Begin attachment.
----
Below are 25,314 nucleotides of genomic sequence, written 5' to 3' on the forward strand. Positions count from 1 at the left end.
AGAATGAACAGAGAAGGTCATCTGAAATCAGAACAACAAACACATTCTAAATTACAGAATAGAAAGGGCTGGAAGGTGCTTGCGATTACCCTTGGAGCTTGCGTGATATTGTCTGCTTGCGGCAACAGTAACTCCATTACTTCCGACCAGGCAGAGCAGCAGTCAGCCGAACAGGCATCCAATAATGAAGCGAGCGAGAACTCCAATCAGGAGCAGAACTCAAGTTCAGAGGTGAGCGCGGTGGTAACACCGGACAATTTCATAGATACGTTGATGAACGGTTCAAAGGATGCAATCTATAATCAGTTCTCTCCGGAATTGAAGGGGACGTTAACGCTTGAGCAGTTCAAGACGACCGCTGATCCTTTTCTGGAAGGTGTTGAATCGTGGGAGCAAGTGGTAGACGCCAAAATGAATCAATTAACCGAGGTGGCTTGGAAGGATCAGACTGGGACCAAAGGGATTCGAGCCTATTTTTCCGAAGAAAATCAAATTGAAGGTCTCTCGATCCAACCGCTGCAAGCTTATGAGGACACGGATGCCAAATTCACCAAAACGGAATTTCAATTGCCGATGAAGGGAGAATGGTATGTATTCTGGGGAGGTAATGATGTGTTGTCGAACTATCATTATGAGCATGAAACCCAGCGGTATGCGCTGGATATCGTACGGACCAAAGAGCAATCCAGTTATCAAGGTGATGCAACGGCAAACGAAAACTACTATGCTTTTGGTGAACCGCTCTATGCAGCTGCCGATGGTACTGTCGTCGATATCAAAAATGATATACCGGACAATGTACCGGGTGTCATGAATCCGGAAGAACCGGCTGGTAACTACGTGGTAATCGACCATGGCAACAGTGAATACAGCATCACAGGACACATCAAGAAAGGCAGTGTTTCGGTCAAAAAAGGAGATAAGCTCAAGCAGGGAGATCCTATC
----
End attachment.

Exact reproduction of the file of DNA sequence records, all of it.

Below are 25,314 nucleotides of genomic sequence, written 5' to 3' on the forward strand. Positions count from 1 at the left end.
AGAATGAACAGAGAAGGTCATCTGAAATCAGAACAACAAACACATTCTAAATTACAGAATAGAAAGGGCTGGAAGGTGCTTGCGATTACCCTTGGAGCTTGCGTGATATTGTCTGCTTGCGGCAACAGTAACTCCATTACTTCCGACCAGGCAGAGCAGCAGTCAGCCGAACAGGCATCCAATAATGAAGCGAGCGAGAACTCCAATCAGGAGCAGAACTCAAGTTCAGAGGTGAGCGCGGTGGTAACACCGGACAATTTCATAGATACGTTGATGAACGGTTCAAAGGATGCAATCTATAATCAGTTCTCTCCGGAATTGAAGGGGACGTTAACGCTTGAGCAGTTCAAGACGACCGCTGATCCTTTTCTGGAAGGTGTTGAATCGTGGGAGCAAGTGGTAGACGCCAAAATGAATCAATTAACCGAGGTGGCTTGGAAGGATCAGACTGGGACCAAAGGGATTCGAGCCTATTTTTCCGAAGAAAATCAAATTGAAGGTCTCTCGATCCAACCGCTGCAAGCTTATGAGGACACGGATGCCAAATTCACCAAAACGGAATTTCAATTGCCGATGAAGGGAGAATGGTATGTATTCTGGGGAGGTAATGATGTGTTGTCGAACTATCATTATGAGCATGAAACCCAGCGGTATGCGCTGGATATCGTACGGACCAAAGAGCAATCCAGTTATCAAGGTGATGCAACGGCAAACGAAAACTACTATGCTTTTGGTGAACCGCTCTATGCAGCTGCCGATGGTACTGTCGTCGATATCAAAAATGATATACCGGACAATGTACCGGGTGTCATGAATCCGGAAGAACCGGCTGGTAACTACGTGGTAATCGACCATGGCAACAGTGAATACAGCATCACAGGACACATCAAGAAAGGCAGTGTTTCGGTCAAAAAAGGAGATAAGCTCAAGCAGGGAGATCCTATC